North Korea ratcheted up its military activity to unprecedented levels this year. In addition to a record number of missile launches, it has conducted highly provocative ground, air and naval actions near its border with South Korea.

Pyongyang was seeking to intimidate the United States and its allies, but it triggered bolder allied actions including the resumption of large-scale military exercises after a four-year hiatus.

North Korea has steadily improved both the quality and quantity of its nuclear and missile arsenals in recent years, unveiling nuclear-capable missile systems that pose an ever-greater risk to the United States and its allies. The increasing rate and diversity of missile launches show that Pyongyang is making significant progress toward implementing a more capable and flexible nuclear strategy, including preemptive strikes with strategic, tactical and battlefield nuclear weapons.

North Korean air, ground, and naval operations near the border also were of a scale never seen before. These provocations, as well as Kim Jong-un’s willingness to resume missile flights over Japan, exacerbated regional tensions and risked triggering a military crisis.

North Korea’s escalating military provocations are the result of its decadeslong campaign to develop a nuclear warfighting capability and its exploitation of recent circumstances, including the diversion of international attention by Russia’s invasion of Ukraine, and deteriorating U.S. relations with China and Russia. Pyongyang knows it can rely on Chinese and Russian obstructionism at the U.N. Security Council to prevent additional punitive measures.

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North Korea has often used provocations and threats to drive a wedge between the United States and its allies. However, under President Yoon Suk-yeol, South Korea is now willing to respond to North Korean provocations with displays of military strength.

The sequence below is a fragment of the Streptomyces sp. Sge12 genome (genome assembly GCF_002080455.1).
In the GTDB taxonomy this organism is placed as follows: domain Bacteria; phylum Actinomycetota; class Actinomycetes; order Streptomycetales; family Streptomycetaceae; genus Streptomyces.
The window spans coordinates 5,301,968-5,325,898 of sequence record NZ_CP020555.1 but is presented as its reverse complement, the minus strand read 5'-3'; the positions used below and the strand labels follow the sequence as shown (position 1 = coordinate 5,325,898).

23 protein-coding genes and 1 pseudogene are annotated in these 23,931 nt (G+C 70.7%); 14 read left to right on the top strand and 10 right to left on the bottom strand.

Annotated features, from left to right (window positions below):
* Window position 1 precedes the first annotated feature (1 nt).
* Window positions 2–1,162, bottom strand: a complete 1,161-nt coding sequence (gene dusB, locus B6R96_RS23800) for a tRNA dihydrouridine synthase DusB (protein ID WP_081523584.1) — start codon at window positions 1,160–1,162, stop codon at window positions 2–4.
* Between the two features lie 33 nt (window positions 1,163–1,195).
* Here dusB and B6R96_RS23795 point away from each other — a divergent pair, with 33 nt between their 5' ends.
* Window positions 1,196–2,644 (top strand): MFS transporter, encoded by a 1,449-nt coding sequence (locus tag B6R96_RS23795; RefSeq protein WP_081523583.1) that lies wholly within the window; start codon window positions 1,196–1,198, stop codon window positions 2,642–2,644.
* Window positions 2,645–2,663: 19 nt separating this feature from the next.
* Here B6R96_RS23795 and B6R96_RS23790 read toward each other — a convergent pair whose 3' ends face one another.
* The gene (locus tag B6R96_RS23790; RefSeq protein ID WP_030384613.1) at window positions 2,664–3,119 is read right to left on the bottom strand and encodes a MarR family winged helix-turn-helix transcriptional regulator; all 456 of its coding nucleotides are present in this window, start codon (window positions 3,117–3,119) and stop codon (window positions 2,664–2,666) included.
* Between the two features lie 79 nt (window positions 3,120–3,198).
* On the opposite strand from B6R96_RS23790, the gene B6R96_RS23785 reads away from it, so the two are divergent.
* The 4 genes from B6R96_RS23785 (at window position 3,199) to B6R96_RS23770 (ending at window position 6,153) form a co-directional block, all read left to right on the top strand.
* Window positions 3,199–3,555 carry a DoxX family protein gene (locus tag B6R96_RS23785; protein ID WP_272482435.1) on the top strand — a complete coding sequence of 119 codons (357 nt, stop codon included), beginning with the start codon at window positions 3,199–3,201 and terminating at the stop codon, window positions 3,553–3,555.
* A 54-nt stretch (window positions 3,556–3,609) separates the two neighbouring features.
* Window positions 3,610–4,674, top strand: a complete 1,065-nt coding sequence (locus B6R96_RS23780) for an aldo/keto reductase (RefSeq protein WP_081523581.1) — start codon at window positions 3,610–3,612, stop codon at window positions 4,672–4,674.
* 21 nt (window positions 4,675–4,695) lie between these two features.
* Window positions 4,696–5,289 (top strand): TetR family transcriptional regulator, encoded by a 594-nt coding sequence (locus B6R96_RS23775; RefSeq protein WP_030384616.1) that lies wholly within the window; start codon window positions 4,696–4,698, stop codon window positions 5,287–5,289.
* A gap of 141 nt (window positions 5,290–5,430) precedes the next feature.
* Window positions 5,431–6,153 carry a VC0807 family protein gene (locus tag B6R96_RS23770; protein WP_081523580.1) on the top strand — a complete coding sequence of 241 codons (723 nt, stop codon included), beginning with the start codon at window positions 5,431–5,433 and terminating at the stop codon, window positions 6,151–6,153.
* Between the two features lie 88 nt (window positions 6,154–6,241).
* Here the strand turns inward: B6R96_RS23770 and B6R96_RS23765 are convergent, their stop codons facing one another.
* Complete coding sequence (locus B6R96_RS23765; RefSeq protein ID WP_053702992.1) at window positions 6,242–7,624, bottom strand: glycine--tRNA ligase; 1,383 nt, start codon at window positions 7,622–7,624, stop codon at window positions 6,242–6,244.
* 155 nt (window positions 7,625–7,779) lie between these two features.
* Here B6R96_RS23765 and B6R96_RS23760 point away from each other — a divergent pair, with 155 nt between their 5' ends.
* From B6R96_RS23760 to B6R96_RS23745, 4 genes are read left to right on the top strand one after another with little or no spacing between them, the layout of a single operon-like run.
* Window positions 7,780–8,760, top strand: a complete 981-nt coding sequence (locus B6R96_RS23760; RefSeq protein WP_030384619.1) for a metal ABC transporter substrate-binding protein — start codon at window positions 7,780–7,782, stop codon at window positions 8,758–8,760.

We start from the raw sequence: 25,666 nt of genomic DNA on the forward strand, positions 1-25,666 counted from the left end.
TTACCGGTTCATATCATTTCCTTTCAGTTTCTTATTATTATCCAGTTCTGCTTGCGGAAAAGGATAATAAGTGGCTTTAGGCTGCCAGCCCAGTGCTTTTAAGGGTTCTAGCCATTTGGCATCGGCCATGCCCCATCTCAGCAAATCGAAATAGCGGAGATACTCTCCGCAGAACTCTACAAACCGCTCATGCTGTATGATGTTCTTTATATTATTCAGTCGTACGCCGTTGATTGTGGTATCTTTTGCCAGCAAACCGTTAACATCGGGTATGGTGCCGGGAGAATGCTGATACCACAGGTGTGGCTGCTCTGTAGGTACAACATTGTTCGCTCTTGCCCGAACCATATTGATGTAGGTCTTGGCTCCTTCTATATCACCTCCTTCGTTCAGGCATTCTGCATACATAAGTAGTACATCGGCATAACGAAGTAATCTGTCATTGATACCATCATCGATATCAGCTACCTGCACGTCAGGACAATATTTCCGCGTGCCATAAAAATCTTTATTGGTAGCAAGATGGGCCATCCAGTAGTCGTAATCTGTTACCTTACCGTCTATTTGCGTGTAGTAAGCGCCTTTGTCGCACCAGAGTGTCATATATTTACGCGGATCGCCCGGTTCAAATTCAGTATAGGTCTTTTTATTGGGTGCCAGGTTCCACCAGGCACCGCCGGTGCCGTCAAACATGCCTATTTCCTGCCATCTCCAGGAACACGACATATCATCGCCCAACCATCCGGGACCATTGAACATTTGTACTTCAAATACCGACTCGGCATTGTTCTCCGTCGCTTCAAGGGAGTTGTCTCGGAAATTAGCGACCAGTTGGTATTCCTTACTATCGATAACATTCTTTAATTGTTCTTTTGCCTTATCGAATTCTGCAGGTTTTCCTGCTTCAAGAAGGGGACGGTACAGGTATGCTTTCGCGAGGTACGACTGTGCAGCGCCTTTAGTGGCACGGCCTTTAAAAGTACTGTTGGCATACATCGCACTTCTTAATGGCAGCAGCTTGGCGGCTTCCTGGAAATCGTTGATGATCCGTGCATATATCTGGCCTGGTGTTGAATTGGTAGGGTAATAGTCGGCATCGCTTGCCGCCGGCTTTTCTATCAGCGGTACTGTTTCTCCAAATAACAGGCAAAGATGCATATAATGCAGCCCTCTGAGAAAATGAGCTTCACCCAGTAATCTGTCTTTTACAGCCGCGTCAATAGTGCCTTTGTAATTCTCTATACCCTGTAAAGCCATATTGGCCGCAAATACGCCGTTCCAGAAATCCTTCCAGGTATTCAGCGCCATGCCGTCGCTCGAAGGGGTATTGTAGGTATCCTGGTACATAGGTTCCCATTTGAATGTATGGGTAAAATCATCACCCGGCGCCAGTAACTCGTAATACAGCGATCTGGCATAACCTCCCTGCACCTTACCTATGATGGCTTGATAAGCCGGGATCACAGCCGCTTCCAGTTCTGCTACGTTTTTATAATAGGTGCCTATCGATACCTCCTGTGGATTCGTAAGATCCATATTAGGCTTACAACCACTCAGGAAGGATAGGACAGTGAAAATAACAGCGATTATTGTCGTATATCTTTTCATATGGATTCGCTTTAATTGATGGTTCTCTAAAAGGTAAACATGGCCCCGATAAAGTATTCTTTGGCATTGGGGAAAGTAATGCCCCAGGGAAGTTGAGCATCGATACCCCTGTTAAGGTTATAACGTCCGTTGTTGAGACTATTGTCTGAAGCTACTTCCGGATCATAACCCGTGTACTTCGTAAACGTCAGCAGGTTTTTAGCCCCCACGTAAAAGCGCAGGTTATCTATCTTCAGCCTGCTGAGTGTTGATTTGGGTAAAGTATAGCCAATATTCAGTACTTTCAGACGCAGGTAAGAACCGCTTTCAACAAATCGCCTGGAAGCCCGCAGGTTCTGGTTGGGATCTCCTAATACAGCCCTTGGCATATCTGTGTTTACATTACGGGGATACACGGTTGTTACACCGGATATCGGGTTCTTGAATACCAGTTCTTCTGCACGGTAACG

Mr. Yoon accepted the Biden administration’s request to resume large-scale combined military exercises and rotational deployments of U.S. strategic assets, both of which had been curtailed since 2018.

In late September, Washington deployed the USS Ronald Reagan, a Nimitz-class, nuclear powered supercarrier, to participate in combined naval exercises with South Korea for the first time in five years. That exercise was followed by trilateral anti-submarine drills with South Korean and Japanese ships — also the first in five years — as well as trilateral naval missile defense exercises. Just over a month ago, the U.S. and South Korea conducted their largest-ever Vigilant Storm combined air exercise, involving 240 allied aircraft flying a record 1,600 sorties.

The Kim regime in the North is expected to escalate tensions still further by conducting its seventh overall nuclear test, which would precipitate even more robust allied military responses. It is expected that the next nuclear test will be of a new generation of smaller tactical nuclear weapons for battlefield use, which would exponentially increase the threat to South Korea and Japan as well as to U.S. forces stationed there.

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The U.S. and its allies must respond resolutely to future regime provocations as well as restore military exercises to pre-2018 levels to enhance deterrence and defense.

North Korea’s growing ICBM threat to the American homeland requires that Washington maintain plans to augment the number of missile defense interceptors stationed in Alaska and California.

Washington also should encourage ongoing South Korean and Japanese efforts to further enhance bilateral security cooperation despite lingering tensions from long-standing historic and sovereignty disputes between those two nations.

However, South Korea and Japan increasingly question the viability of the U.S. commitment to their defense both because of Pyongyang’s increasing ability to target the United States with nuclear weapons and because of previous U.S. threats to remove forces from the region.

Washington should affirm its commitment to its extended deterrence guarantee, while pushing back against growing South Korean advocacy for developing its own nuclear weapons. Washington and its allies must respond resolutely to North Korean incitements while simultaneously seeking ways to reduce the potential for stumbling into war.

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Bruce Klingner is The Heritage Foundation’s senior research fellow for Northeast Asia. He previously served as CIA’s deputy division chief for Korea.




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